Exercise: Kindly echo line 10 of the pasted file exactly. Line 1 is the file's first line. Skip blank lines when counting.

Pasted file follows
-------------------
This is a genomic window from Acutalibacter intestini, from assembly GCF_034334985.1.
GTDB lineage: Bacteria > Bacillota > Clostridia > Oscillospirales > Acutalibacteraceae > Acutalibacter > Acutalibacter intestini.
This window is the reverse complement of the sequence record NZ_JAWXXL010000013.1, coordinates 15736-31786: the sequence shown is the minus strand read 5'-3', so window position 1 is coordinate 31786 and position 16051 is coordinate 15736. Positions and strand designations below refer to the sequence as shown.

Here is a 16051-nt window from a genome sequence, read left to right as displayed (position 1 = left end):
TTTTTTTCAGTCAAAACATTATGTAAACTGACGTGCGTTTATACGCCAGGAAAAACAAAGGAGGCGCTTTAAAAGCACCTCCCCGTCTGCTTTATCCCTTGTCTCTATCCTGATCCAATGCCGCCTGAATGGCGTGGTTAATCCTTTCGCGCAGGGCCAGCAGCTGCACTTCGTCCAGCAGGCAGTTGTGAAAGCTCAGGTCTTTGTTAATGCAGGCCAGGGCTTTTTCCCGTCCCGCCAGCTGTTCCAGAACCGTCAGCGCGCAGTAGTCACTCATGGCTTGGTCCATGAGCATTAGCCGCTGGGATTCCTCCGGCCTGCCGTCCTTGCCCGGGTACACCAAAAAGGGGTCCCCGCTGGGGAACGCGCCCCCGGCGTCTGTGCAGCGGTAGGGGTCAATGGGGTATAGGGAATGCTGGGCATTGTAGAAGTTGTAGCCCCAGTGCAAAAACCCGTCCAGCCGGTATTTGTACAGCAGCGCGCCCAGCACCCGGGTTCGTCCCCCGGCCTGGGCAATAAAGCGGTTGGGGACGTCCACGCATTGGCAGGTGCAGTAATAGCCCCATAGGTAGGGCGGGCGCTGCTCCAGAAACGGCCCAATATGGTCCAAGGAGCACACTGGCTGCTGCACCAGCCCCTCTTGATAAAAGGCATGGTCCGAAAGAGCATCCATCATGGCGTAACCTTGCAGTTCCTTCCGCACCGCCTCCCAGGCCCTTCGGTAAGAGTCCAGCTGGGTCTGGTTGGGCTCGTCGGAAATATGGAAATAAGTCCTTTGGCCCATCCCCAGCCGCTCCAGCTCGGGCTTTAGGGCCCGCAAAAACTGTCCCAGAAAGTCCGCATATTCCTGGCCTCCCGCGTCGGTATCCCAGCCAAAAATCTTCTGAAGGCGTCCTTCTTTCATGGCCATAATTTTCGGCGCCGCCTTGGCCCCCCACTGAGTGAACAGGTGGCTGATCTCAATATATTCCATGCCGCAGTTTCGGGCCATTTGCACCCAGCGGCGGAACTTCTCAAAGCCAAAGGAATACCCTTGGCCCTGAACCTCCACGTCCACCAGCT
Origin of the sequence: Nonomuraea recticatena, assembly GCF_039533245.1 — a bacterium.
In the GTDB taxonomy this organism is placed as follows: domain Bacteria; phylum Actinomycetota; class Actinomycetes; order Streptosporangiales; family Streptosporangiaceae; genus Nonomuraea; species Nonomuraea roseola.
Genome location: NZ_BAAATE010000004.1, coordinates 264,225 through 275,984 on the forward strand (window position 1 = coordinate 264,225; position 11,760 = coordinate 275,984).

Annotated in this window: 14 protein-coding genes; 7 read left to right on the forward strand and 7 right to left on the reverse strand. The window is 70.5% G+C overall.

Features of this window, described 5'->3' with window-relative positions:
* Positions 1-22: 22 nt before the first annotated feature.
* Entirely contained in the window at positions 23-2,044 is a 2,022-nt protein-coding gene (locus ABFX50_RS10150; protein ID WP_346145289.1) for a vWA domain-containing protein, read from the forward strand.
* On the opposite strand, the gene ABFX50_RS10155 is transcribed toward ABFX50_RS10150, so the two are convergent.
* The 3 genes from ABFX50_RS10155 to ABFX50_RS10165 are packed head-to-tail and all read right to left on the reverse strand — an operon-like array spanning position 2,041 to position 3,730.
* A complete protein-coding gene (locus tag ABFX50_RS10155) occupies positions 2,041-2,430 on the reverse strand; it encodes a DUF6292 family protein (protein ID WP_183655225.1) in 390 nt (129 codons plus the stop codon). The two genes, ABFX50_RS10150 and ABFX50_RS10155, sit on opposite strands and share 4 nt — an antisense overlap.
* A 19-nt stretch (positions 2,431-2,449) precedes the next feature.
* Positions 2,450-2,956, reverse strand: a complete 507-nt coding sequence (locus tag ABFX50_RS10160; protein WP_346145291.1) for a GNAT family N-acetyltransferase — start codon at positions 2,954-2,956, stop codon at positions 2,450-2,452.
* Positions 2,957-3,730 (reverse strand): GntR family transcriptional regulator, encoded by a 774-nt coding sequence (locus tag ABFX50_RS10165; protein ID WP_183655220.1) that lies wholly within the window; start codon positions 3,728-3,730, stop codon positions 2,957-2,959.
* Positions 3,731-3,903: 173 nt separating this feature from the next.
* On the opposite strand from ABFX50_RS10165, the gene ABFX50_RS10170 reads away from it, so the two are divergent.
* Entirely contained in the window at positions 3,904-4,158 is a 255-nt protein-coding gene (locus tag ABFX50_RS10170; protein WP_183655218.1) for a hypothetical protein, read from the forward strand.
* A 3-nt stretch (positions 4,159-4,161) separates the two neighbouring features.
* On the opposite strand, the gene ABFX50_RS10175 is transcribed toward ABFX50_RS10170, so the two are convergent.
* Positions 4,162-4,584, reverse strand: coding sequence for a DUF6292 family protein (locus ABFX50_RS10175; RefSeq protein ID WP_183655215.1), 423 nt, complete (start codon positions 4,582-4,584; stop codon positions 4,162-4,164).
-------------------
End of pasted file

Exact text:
Features of this window, described 5'->3' with window-relative positions: